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I have an exercise in topology and I am struggling with it:

a) Proof that a homeomorphism $S^1 \times S^1\to \mathbb T ^2$ exists.

b) For which $p,q \in \mathbb R$ is the curve $$\gamma(p,q):=\mathbb{R}\to S^1 \times S^1 , t\mapsto (\exp(2* \pi*t*p),\exp(2*\pi*t*q) $$ injective?

c) Draw a sketch of the curve $\gamma(2,3)$ for $r=1$ and $R=2$.

I think the answer for a) is that $$f((a,b),(c,d))=((c+R)*a,(c+R)*b,d*r)$$ is the requested homeomorphism with the inverse $$f^{-1}(a,b,c)= (\frac{a}{\sqrt{a^2+b^2}}, \frac{y}{\sqrt{a^2+b^2}},\frac{\sqrt{a^2+b^2}-R}{r},\frac{c}{r})$$.

My Problem is b) and c). In b) I think that I have to choose $p$ and $q$ so that the $\exp$ is not periodic, is this right? If it is right how can I find this $p$ and $q$ and if it is nit true, what I have to do? And at the moment im completley confused which effect the parameter have for the sketch in c).

Thank you :)

Definition: $\mathbb T^2$ is the surface of revolution generated by revolving the circle $\{(x,0,z):(x-R)^2+z^2=r^2\}$ around the $z$-axis.

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  • $\begingroup$ Your question is not complete unless you tell us what definition of $\mathbb T^2$ you are using. This is important not just to understand your equations, which seem somewhat random, because also because one of the most common definitions, $\mathbb T^2$ is defined to be $S^1 \times S^1$. $\endgroup$ – Lee Mosher Nov 4 '19 at 22:44
  • $\begingroup$ I added the definition. $\endgroup$ – alpaka123 Nov 4 '19 at 23:03
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For b. As for $q=0$ or $p=0$ is clear that the map is not injective, we may assume $pq\neq 0$. Note that if $\gamma$ is not inyective there should exist $t_1,t_2$ such that (I added an $i$ that I think you forgot).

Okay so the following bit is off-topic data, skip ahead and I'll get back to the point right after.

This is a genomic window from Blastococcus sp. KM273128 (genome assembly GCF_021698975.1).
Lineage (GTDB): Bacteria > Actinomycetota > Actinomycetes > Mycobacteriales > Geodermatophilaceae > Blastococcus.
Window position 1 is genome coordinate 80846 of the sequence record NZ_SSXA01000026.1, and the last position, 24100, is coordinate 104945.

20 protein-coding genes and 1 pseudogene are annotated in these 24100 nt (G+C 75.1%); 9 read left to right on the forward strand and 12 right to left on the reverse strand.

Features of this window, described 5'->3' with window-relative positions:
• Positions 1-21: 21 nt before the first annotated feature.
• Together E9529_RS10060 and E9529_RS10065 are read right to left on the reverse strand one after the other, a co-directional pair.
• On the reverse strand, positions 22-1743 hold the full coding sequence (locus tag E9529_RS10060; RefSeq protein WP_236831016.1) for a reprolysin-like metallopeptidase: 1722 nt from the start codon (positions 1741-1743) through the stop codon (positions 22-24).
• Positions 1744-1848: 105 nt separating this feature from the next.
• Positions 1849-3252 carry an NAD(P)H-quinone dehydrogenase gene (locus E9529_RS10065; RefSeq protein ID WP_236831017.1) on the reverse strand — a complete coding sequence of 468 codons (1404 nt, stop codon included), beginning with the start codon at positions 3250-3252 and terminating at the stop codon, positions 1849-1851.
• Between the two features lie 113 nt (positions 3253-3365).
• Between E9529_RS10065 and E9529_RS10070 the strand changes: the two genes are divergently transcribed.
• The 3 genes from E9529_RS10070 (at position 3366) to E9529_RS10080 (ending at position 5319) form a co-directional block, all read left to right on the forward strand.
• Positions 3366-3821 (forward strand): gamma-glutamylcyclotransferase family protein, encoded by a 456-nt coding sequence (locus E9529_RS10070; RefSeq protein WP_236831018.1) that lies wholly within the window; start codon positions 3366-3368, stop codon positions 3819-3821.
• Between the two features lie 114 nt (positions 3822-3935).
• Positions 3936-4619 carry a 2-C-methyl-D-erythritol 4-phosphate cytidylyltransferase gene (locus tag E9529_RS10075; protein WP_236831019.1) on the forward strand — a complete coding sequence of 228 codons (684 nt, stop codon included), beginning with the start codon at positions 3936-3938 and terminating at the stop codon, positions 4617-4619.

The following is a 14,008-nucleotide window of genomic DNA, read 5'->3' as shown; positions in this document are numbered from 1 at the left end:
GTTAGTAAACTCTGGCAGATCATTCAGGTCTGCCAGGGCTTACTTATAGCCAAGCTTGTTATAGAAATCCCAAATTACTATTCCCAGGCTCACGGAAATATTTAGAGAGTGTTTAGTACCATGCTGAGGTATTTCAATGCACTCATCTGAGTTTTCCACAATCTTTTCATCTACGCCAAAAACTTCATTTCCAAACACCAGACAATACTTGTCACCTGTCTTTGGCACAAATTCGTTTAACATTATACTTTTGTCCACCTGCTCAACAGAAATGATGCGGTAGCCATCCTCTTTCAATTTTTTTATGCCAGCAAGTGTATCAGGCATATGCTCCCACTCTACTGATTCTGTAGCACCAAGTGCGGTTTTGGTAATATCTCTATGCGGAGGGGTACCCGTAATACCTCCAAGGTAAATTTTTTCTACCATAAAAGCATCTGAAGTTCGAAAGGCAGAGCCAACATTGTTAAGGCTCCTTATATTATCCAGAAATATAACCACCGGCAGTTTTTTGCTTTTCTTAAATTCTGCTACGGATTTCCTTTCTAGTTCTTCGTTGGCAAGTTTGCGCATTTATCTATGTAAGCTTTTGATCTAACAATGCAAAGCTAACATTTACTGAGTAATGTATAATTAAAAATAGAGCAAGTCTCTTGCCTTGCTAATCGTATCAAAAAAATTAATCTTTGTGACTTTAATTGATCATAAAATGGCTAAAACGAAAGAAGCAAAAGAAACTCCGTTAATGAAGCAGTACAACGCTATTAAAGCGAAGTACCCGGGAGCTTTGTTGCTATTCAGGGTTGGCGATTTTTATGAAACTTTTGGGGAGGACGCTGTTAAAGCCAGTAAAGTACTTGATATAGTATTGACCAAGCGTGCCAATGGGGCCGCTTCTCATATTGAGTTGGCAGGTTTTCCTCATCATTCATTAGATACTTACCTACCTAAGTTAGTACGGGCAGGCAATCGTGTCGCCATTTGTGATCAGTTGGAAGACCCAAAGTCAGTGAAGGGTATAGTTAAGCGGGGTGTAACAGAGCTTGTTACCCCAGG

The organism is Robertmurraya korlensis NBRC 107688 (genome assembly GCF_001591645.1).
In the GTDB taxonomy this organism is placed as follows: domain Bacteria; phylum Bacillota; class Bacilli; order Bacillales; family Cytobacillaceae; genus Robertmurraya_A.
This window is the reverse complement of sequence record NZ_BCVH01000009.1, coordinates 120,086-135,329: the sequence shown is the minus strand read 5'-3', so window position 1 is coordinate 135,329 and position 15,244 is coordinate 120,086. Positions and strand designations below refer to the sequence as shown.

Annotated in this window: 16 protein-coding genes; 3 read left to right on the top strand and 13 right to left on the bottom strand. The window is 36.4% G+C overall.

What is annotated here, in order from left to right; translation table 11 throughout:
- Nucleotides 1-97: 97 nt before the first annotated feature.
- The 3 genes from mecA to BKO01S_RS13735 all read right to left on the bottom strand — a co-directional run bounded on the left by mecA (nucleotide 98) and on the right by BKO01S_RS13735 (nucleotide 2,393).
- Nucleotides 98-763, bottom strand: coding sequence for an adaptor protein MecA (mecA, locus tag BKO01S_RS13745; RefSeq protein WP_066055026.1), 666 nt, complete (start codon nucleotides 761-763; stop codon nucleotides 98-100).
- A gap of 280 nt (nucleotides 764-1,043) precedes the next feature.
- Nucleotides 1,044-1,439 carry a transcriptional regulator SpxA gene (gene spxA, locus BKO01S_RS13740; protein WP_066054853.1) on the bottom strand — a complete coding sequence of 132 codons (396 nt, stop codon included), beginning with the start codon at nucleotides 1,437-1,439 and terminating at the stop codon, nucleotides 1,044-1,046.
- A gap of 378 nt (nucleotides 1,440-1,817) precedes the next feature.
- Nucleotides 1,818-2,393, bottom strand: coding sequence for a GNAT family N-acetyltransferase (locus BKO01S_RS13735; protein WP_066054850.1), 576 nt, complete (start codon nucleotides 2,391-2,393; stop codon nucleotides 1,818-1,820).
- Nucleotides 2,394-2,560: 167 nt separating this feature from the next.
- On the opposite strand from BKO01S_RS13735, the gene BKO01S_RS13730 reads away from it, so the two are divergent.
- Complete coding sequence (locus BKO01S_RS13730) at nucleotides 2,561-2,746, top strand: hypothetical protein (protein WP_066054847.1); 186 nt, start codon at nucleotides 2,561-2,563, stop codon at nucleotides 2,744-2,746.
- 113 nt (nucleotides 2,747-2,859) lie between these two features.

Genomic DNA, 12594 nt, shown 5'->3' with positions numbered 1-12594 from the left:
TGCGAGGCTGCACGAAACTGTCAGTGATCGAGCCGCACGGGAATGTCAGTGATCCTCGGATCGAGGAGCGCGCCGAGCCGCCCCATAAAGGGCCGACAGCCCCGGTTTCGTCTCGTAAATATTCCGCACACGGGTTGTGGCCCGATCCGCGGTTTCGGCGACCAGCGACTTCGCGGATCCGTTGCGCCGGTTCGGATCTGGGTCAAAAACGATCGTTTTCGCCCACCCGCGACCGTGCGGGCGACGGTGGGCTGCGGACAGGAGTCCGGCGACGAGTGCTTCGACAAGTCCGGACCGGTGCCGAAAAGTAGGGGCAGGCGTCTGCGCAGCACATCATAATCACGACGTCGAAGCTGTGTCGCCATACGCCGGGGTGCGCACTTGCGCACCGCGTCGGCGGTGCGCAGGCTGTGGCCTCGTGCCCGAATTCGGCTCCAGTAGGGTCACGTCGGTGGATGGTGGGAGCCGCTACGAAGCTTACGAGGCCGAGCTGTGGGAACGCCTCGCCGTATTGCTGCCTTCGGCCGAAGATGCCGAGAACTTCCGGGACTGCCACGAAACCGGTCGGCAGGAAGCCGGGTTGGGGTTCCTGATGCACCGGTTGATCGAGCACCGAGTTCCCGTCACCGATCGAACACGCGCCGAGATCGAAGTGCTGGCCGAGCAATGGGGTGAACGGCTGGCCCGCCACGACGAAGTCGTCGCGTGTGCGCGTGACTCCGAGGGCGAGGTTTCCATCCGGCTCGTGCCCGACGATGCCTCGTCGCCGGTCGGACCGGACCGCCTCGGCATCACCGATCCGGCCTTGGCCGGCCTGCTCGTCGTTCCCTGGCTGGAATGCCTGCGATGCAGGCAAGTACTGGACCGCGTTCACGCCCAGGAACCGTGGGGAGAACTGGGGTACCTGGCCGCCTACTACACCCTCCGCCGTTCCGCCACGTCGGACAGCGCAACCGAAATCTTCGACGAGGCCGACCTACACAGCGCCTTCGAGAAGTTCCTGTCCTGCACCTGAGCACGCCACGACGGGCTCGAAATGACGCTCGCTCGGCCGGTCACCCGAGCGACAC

$$ (e^{2\pi it_1 p},e^{2\pi it_1 q})=(e^{2\pi it_2 p},e^{2\pi it_2 q})\quad \Rightarrow \quad e^{2\pi i(t_1-t_2) p}=1=e^{2\pi i(t_1-t_2) q} $$

Therefore $(t_1-t_2) p=n\in \mathbb Z$ and $(t_1-t_2) q=m\in \mathbb Z$. Therefore $p/q=(n/m)$ is rational. Which proves that $\gamma$ is NOT injective if $p/q$ is rational. I leave to you the proof of the reverse implication but the final result is $\gamma$ is injective if and only if $p/q$ is irrational.

That gives a fairly good idea for c. As (2/3) is rational $\gamma$ is not injective. Moreover you have to look for the smallest $t$ such that both $2t$ and $3t$ are integers. 2,3 are co-prime then the smallest such $t$ is 1 and the image $\gamma(2,3)(\mathbb R)$ is equal to $\gamma(2,3)([0,1])$. Lastly noting than $e^{2\pi i 2t},e^{2\pi i 3t}$ covers the circle two and three times for $0\leq t\leq 1$ respectively. you see the plot is a line that winds around one direction two times and around the other three times.

I guess that's enough to draw it but if you have troubles let me know :)

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